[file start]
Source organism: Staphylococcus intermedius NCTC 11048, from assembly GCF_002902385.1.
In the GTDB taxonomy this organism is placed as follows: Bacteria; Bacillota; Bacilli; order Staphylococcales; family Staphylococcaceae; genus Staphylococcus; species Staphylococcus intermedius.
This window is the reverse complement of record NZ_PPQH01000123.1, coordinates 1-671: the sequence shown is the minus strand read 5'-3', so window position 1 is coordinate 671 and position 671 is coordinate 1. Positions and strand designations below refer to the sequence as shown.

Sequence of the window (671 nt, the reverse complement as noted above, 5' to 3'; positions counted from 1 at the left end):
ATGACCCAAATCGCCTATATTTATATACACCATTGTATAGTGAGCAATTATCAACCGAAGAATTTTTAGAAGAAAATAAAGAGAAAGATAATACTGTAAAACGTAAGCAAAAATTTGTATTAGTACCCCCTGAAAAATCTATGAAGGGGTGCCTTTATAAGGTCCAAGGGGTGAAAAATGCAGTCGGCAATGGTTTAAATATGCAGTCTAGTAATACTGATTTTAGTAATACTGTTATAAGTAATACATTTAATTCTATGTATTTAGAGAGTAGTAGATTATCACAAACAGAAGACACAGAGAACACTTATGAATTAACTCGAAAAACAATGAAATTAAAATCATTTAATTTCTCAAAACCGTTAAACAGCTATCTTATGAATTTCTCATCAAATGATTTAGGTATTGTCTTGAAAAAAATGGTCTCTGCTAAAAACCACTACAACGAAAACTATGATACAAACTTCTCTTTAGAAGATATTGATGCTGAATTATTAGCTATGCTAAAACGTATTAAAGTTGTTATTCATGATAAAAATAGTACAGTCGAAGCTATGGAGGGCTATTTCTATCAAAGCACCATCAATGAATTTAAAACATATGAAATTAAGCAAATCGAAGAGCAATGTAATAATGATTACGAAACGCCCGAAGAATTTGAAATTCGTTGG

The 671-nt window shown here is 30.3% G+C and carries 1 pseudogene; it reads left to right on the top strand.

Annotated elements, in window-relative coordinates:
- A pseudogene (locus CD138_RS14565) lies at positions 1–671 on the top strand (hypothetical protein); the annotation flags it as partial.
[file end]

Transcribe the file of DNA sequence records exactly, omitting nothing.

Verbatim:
Source organism: Staphylococcus intermedius NCTC 11048, from assembly GCF_002902385.1.
In the GTDB taxonomy this organism is placed as follows: Bacteria; Bacillota; Bacilli; order Staphylococcales; family Staphylococcaceae; genus Staphylococcus; species Staphylococcus intermedius.
This window is the reverse complement of record NZ_PPQH01000123.1, coordinates 1-671: the sequence shown is the minus strand read 5'-3', so window position 1 is coordinate 671 and position 671 is coordinate 1. Positions and strand designations below refer to the sequence as shown.

Sequence of the window (671 nt, the reverse complement as noted above, 5' to 3'; positions counted from 1 at the left end):
ATGACCCAAATCGCCTATATTTATATACACCATTGTATAGTGAGCAATTATCAACCGAAGAATTTTTAGAAGAAAATAAAGAGAAAGATAATACTGTAAAACGTAAGCAAAAATTTGTATTAGTACCCCCTGAAAAATCTATGAAGGGGTGCCTTTATAAGGTCCAAGGGGTGAAAAATGCAGTCGGCAATGGTTTAAATATGCAGTCTAGTAATACTGATTTTAGTAATACTGTTATAAGTAATACATTTAATTCTATGTATTTAGAGAGTAGTAGATTATCACAAACAGAAGACACAGAGAACACTTATGAATTAACTCGAAAAACAATGAAATTAAAATCATTTAATTTCTCAAAACCGTTAAACAGCTATCTTATGAATTTCTCATCAAATGATTTAGGTATTGTCTTGAAAAAAATGGTCTCTGCTAAAAACCACTACAACGAAAACTATGATACAAACTTCTCTTTAGAAGATATTGATGCTGAATTATTAGCTATGCTAAAACGTATTAAAGTTGTTATTCATGATAAAAATAGTACAGTCGAAGCTATGGAGGGCTATTTCTATCAAAGCACCATCAATGAATTTAAAACATATGAAATTAAGCAAATCGAAGAGCAATGTAATAATGATTACGAAACGCCCGAAGAATTTGAAATTCGTTGG

The 671-nt window shown here is 30.3% G+C and carries 1 pseudogene; it reads left to right on the top strand.

Annotated elements, in window-relative coordinates:
- A pseudogene (locus CD138_RS14565) lies at positions 1–671 on the top strand (hypothetical protein); the annotation flags it as partial.